More Than Remote Success

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Now that technology concerns for many have basically run their course for picture archiving and communications systems (PACS), the focus has turned to creating value. As radiologists expand their volume of work and others seek subspecialty expertise through teleradiology, interest grows in maintaining a personal relationship with all members of a facility's electronic community, incorporating quality assurance measures and ensuring consistency and reliability throughout the system.

The Cleveland Clinic's environment encompasses satellite sites from Iowa to New Jersey. The system does 50,000 to 60,000 exams per year and includes eight family healthcare centers and approximately 20 freestanding imaging centers. Some sites are separate business entities with their own needs and solutions for image acquisition. The philosophy at Cleveland Clinic is what is good for the hospital is good for the clinics and other locations.

"Whether it's an MR or CT from an imaging center, [everything] should come to me in the same kind of manner with the same kind of information that I would expect it could come from one of the hospitals or one of the other locations that I dealt with," says David Piraino, M.D., a musculoskeletal radiologist and head of computers in radiology. "It's not an exception. It's the rule."

The approach at Cleveland Clinic dictates the integration of images into a practice and the incorporation of all scheduling and ordering information as well. "You not only have to have your PAC system there, but you also have to have your radiology information system (RIS), your whole information technology infrastructure, at your freestanding imaging centers just like you would have it in your hospital."

Cleveland Clinic uses a Siemens Medical Solutions PACS and an IDX Systems Corp. RIS. The system's server component is UNIX-based. The viewing component is either PC- or UNIX-based.

The freestanding clinics are doing mostly CT, MR and ultrasound and very little plain film. Most of the freestanding imaging centers Cleveland Clinic is associated with have not put in x-ray. The associated sites that have it are mostly imaging centers that are in the same building as a moderate-sized group practice of radiologists. General radiography is for the most part in the Clinic's family health centers, which usually contain between 10 and 30 doctors with offices there.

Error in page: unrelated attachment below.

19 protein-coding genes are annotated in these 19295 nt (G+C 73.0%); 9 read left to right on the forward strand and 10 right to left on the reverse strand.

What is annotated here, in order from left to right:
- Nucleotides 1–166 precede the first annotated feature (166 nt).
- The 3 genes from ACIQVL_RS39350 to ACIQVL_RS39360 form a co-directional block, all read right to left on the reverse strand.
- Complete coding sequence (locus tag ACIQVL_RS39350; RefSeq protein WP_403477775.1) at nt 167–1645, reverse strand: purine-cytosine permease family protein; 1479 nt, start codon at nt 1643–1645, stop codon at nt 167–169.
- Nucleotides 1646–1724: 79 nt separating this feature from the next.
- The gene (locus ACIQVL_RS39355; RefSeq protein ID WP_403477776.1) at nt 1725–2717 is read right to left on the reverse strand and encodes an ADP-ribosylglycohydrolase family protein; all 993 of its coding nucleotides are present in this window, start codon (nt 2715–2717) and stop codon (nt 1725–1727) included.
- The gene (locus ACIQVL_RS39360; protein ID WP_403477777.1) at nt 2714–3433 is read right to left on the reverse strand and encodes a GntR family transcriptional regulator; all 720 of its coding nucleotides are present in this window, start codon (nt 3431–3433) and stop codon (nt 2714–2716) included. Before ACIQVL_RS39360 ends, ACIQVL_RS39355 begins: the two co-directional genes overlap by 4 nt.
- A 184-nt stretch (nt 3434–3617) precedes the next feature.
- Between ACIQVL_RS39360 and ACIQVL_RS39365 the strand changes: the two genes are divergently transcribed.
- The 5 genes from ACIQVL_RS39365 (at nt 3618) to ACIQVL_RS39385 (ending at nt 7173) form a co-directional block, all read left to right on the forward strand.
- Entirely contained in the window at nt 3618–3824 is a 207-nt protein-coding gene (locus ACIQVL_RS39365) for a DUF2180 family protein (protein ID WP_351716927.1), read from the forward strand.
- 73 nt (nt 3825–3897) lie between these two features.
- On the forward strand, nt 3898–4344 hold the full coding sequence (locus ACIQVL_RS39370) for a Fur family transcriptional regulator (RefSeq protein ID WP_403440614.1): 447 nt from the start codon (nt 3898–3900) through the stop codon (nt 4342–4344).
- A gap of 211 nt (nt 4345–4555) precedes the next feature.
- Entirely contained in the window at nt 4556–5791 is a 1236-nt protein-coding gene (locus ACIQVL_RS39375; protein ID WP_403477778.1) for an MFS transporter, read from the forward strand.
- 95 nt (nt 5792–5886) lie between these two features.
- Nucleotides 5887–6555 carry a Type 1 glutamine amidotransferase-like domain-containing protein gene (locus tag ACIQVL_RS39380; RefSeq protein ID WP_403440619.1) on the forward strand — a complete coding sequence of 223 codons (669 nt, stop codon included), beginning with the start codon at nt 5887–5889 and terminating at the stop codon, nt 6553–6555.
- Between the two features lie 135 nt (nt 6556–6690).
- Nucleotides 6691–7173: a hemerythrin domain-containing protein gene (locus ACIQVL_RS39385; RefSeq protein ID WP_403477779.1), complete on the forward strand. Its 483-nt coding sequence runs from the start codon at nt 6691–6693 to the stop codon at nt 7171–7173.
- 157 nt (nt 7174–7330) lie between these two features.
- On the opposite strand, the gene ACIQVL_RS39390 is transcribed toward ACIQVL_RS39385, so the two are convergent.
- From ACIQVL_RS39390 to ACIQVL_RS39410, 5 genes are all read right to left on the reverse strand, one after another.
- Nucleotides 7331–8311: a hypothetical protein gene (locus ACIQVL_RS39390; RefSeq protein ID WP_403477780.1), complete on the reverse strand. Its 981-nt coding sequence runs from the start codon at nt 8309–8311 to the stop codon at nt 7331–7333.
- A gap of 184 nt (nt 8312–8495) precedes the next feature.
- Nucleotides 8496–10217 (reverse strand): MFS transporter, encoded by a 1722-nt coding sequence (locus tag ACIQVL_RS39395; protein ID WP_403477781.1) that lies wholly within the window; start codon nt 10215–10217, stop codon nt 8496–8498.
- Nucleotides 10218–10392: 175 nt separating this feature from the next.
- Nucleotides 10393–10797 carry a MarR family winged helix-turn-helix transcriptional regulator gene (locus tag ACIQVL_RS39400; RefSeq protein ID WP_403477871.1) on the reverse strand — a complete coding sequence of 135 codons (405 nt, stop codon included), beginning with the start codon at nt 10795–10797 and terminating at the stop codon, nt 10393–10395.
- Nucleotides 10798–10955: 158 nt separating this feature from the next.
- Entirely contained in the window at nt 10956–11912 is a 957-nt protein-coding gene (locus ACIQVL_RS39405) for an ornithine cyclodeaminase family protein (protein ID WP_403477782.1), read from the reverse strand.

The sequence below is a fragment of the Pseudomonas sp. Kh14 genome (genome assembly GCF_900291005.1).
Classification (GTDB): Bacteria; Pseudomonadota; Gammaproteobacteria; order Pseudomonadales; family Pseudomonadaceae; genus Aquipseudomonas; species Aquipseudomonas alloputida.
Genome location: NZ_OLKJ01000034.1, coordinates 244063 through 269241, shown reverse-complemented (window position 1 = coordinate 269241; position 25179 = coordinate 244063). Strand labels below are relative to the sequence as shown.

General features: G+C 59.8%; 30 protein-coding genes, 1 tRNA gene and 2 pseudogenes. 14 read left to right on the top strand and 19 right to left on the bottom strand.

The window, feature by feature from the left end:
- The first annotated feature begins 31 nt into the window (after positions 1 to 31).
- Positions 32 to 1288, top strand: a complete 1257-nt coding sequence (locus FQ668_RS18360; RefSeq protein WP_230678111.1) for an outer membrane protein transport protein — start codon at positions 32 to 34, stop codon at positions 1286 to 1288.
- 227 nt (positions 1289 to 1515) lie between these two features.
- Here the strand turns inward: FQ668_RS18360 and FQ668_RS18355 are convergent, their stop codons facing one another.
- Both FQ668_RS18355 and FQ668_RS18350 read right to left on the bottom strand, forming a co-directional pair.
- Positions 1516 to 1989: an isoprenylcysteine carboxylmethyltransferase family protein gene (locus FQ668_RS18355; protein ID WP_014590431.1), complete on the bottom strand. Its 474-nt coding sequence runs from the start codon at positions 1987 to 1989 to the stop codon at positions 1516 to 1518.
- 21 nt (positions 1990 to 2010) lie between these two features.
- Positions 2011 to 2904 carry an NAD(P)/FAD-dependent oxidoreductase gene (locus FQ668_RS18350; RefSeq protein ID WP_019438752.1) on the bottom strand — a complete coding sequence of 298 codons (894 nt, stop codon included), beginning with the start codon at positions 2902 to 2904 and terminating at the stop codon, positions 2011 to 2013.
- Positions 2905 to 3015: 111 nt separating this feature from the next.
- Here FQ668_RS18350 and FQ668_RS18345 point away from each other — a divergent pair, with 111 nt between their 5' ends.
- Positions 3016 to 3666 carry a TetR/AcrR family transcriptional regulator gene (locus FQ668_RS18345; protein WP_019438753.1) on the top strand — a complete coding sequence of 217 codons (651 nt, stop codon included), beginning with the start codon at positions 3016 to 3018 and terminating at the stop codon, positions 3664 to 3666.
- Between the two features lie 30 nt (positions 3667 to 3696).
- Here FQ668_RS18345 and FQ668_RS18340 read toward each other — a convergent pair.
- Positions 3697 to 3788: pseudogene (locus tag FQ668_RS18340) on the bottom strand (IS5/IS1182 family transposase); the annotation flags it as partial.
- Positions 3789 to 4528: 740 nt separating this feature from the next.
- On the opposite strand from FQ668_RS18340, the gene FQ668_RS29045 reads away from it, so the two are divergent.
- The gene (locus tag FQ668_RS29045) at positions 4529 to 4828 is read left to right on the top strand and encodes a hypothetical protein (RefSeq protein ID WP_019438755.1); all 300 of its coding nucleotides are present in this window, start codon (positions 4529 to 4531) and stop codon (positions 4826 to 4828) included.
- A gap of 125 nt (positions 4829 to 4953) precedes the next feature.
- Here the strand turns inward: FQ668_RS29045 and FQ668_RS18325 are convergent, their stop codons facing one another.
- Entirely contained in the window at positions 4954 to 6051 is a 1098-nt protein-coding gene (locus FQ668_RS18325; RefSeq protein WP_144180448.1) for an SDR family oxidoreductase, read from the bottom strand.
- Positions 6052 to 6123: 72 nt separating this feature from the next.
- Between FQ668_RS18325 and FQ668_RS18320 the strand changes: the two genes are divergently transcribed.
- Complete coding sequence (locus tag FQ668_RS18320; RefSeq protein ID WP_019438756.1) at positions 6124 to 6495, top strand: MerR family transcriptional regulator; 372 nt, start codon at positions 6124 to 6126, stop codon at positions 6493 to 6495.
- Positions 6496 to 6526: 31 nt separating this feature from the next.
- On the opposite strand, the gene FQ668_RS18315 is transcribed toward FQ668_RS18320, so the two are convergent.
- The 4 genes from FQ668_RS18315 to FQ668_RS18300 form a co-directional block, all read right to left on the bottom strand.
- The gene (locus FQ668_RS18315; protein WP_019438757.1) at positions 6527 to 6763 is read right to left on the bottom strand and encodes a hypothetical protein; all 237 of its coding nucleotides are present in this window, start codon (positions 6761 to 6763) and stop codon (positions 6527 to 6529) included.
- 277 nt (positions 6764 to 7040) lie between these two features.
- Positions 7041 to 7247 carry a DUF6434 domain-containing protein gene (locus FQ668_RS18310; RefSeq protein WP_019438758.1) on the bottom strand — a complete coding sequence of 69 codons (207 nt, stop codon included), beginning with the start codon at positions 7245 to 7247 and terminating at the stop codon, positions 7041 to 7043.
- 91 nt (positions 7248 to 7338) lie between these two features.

Piraino says that every year additional imaging centers join the system. The technology continues to meet the e-radiology group's needs. Of the thousands of exams handled each year, most  come from freestanding imaging centers.

The integration of both the RIS and PACS has been an important process in the success of the undertaking.

"Our business model said that we would not take on any business that didn't use both of those systems," Piraino says. "We thought that we couldn't provide the type of service that we needed to [without that integration]. The amount of integration [and shared information, including images, patient demographics and history, RIS reports, and the reason for the examination] between the two systems has increased over the five-year period. So they function more as a single system now than they did at the beginning."

With a widely distributed environment such as this one comes inherent special challenges. Having imaging centers across a large geographic region, the Clinic recognized the importance of maintaining a personal relationship across the imaging centers among radiologists, technologists, referring physicians, cardiologists and orthopedists. "It's important that you deal with the quality of that whole process from scheduling to image acquisition to transmission, interpretations to distribution of the report," Piraino says. "I think that's one of the most difficult things, and the information technology provides you the tool to help you to do that."

The Cleveland Clinic faced its own special business challenge in that its physicians are a group practice comprising the Cleveland Clinic Foundation; that is, no separate practice groups exist. It is all basically one large entity handling more than a million exams per year.

"The difficulty that we have had when we do freestanding imaging centers that are not what I would call local, is we try to involve local radiologists in the process and just the business issue of two kinds of different cultures - one is a private practice culture and one is a large group practice culture - integrating those and